Study Abroad

Staying Safe and Healthy Abroad

Preparing for Health and Safety Abroad



Health & Vaccinations

International Health Insurance Information

Getting medical treatment and hospital care abroad can be very expensive, and, if you need it, a medical evacuation back to the U.S. can cost more than $50,000! While the U.S. consular officer at your local embassy can assist in locating appropriate medical services, informing family or friends, and even assist in the transfer of funds from back home, ultimately, payment of hospital and other expenses is entirely your responsibility.

All study abroad students are required to possess adequate international health insurance for the duration of their program. If you plan to travel abroad prior to or following your program, you are encouraged to obtain insurance for those periods as well. You are required to maintain your domestic insurance in the United States and should not terminate your existing coverage.

When securing health insurance coverage, realize that most U.S. medical insurance plans do not include coverage outside of the United States—adequate coverage many times will require an additional policy to cover you while abroad. Contact your provider to ask about coverage. If your plan will not cover you abroad, consider other companies such as GeoBlue Travel Insurance or iNext International Insurance who offer international insurance for study abroad students. Premiums are affordable, often around $2/day.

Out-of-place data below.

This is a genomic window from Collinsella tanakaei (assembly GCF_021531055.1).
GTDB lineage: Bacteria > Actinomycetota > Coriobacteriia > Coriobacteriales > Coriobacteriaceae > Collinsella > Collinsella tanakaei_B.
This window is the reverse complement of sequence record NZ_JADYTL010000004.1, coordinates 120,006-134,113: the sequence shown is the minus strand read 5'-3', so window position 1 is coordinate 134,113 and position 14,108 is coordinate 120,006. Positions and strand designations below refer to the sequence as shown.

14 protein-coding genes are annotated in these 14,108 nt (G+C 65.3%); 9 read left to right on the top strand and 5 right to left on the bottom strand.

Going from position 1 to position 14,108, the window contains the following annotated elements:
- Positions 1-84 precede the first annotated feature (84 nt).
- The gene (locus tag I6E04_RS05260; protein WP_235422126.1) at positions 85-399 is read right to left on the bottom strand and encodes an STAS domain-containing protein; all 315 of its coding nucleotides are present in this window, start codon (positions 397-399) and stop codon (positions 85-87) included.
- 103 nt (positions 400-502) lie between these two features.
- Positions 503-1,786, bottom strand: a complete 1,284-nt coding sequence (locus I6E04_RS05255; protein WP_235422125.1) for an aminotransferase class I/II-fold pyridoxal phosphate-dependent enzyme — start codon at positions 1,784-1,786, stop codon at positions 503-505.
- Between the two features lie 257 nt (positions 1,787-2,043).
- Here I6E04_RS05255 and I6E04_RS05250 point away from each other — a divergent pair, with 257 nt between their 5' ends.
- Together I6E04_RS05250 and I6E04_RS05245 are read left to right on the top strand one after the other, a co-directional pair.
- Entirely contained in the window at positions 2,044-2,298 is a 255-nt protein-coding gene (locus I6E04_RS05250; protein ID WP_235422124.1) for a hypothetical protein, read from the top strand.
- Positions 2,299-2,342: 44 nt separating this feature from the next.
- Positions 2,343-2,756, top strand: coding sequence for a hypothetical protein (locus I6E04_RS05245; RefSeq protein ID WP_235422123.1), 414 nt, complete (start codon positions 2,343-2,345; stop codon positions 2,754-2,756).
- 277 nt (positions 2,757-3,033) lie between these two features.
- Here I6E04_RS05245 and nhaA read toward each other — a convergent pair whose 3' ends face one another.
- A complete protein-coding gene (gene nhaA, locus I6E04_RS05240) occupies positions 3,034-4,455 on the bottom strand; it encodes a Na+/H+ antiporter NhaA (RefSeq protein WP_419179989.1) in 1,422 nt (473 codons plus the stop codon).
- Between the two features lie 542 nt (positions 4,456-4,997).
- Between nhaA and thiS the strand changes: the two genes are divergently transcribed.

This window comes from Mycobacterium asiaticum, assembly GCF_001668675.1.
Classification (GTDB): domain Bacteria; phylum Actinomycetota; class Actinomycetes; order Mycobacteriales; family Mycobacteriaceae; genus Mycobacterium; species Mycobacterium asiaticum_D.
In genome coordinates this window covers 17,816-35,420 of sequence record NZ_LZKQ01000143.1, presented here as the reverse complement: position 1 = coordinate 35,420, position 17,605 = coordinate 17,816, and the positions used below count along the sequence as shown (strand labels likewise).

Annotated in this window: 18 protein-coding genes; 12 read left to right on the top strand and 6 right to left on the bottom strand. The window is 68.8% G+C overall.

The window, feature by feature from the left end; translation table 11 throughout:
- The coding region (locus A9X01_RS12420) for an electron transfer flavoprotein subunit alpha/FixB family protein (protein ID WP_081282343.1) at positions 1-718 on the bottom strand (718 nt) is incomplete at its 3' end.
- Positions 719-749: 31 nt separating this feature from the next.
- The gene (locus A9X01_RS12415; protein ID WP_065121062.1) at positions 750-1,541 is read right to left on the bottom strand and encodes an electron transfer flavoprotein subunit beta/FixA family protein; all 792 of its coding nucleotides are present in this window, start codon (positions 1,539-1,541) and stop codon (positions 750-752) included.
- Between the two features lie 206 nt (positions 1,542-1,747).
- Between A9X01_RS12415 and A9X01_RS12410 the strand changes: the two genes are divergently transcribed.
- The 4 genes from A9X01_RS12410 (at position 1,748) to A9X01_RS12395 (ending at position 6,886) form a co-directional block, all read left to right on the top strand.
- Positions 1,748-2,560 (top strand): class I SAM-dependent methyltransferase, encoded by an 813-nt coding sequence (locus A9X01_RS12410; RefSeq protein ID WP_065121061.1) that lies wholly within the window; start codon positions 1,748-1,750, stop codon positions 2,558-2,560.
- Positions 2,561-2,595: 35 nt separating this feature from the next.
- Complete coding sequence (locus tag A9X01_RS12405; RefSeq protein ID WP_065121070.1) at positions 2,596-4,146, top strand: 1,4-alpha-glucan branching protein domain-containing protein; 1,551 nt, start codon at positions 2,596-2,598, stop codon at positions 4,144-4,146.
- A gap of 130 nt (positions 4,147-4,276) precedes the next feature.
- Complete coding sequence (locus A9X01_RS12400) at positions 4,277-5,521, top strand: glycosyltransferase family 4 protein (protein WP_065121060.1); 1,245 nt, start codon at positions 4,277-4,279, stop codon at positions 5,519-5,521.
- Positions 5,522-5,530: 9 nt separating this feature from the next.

Your coverage should be comparable to what’s required for study at HPU and must include emergency medical evacuation and repatriation. Review an example of international insurance provided by iNext to see if your private insurance is comparable.

Visit the U.S. Department of State’s website for a list of travel medical insurance providers.

Vaccinations & Medical Tests

The Centers for Disease Control and Prevention (CDC) is the national public health institute of the United States and offers valuable resources to American travelers abroad on their Traveler’s Health website.

As a student on a High Point University study abroad program, it is your responsibility to check the CDC website to see what, if any, vaccinations and/or medical tests are recommended or required for your travel destinations. It also is your responsibility to schedule and obtain any vaccinations and/or medical tests before you travel abroad.